Chinese Dragon & Phoenix Coins
Dragon & Phoenix
The 1990 Dragon and Phoenix Gold and Silver Coin series is one of the hottest collections that every precious metal coin enthusiast dreams of. This series includes a 20 oz gold coin, 20 oz silver coin, 2 oz gold coin, 2 oz silver coin, 1 oz silver coin, 1 gram gold coin and a 2 gram silver coin.
To promote Chinese culture, the People’s Bank of China authorized the China Mint Company and China Gold Coin Corporation to mint and issue a set of dragon and phoenix commemorative coins. In total there would be six such coins including three gold and three silver coins. The obverse design of each gold coin consists of the national name of the People’s Republic of China and the issuing year and depicts the ancient Great Wall of China. The reverse design shows a dragon and phoenix and a motif of clouds, and shows the precious metal content, precious metal weight and corresponding face value in Chinese Yuan (Renminbi).
The 1990 Dragon and Phoenix gold and silver series were initially planned for release in 1989 but due to the political turmoil and the famous student uprising at the time, they opted to change the date that the coins would be issued. Almost all the coins with the date of 1989 on the obverse were destroyed which was of considerable loss to the Shenyang Mint. Then Shenyang Mint switched to creating the 1990 coins of the Dragon and Phoenix series, which still used the initial design, the only difference being the year shown on the coin, just beneath the Great Wall of China on the obverse. Shenyang Mint had also planed to mint ¼ oz coins in this series but that plan was later foiled.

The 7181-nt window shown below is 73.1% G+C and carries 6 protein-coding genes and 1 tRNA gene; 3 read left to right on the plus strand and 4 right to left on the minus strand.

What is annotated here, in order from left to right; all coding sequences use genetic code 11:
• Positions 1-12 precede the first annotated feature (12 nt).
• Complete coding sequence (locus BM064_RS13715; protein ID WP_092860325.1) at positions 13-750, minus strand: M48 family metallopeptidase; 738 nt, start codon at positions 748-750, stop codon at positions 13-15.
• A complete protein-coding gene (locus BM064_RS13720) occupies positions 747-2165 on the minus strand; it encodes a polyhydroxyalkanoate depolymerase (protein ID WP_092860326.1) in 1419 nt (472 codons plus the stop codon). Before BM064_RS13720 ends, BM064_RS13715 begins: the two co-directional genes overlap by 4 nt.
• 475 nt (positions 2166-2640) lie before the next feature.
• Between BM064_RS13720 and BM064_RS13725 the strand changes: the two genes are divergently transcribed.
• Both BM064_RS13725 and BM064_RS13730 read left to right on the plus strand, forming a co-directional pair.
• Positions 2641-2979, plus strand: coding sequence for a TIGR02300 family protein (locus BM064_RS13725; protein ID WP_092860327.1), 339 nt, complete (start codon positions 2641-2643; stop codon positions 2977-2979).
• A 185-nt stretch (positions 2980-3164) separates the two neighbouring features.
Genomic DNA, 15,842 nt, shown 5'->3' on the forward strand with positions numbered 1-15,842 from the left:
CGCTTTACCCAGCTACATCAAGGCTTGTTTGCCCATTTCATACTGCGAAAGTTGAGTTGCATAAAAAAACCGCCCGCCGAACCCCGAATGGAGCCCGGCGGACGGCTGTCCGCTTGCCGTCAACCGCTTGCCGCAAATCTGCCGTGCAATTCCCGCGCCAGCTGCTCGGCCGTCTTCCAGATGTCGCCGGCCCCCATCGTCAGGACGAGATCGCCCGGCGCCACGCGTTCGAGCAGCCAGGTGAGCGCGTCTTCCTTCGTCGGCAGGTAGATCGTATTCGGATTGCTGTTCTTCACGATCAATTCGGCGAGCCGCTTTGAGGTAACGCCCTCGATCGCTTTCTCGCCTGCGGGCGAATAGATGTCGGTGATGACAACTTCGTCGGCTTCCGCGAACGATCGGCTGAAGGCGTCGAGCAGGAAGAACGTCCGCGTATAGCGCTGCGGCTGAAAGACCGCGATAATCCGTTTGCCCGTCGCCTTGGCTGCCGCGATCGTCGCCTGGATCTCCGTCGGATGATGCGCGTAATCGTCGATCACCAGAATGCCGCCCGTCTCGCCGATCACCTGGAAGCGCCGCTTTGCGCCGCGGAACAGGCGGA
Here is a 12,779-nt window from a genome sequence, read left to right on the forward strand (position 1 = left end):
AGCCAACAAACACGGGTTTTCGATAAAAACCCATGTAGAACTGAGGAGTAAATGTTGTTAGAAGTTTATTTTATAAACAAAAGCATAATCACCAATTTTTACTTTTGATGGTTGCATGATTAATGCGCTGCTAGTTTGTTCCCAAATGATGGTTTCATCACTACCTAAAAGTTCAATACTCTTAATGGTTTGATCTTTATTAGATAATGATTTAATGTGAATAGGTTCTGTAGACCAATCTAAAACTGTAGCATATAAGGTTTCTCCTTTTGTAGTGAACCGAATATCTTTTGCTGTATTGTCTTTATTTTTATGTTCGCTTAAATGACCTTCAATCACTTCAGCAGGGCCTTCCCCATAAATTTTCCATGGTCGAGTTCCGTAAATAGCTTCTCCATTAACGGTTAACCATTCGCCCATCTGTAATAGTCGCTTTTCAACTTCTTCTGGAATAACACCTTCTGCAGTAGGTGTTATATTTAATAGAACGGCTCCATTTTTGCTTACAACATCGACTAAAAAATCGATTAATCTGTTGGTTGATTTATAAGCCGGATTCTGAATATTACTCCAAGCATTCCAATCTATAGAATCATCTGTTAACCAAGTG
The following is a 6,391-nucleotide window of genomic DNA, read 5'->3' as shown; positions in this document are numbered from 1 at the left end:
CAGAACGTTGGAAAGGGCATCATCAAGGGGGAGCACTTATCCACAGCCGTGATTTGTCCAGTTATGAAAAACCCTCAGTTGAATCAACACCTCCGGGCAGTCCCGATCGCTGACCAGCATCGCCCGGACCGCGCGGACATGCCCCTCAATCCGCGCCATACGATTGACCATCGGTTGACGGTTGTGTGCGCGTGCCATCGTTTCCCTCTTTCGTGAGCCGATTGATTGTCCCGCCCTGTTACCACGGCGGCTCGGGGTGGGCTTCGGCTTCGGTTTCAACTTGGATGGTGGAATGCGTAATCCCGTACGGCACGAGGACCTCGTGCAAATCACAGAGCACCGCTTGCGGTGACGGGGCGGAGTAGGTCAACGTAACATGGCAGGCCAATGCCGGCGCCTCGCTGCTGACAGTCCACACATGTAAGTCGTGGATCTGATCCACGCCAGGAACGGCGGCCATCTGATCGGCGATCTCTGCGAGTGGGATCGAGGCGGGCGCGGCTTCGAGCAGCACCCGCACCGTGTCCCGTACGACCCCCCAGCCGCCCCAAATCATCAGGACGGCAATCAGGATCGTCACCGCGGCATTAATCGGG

The 1990 Dragon and Phoenix coins are of very high aesthetic value. On the reverse of the coins are the dragon and phoenix seen flying and playing with each other.
Like the unicorn, or Qi Lin in Chinese, the dragon and the phoenix are divine creatures in traditional Chinese culture. Legend has it that the snake-like dragon, armed with scales and bear paws, is the God of Wind and Rain. In ancient times, rain means harvests and a good life to farmers, so the dragon has been long held in high regard by the Chinese people.
The phoenix is regarded as the King of all Birds. In Buddhism, the phoenix is the bird that can always come back to life after death, so it is called the Bird of Immortality.
In China’s traditional culture, dragon and phoenix have quite a number of positive meanings. The Dragon is usually an outstanding male, while on the other hand, the Phoenix is symbolic of an outstanding lady. Hence, the Dragon and Phoenix are also used then to describe a happy marriage.
Chinese people sometimes refer to themselves as the “Descendants of Dragon”, while the phoenix has become the symbol of happiness, an ideal for people to aspire to. In ancient times the Chinese regarded the dragon and phoenix as symbols of prosperity, peace, luck and happiness.
On the obverse is the Great Wall, one of the most famous Chinese architectural wonders. Below the Great Wall is the year of issue – 1990.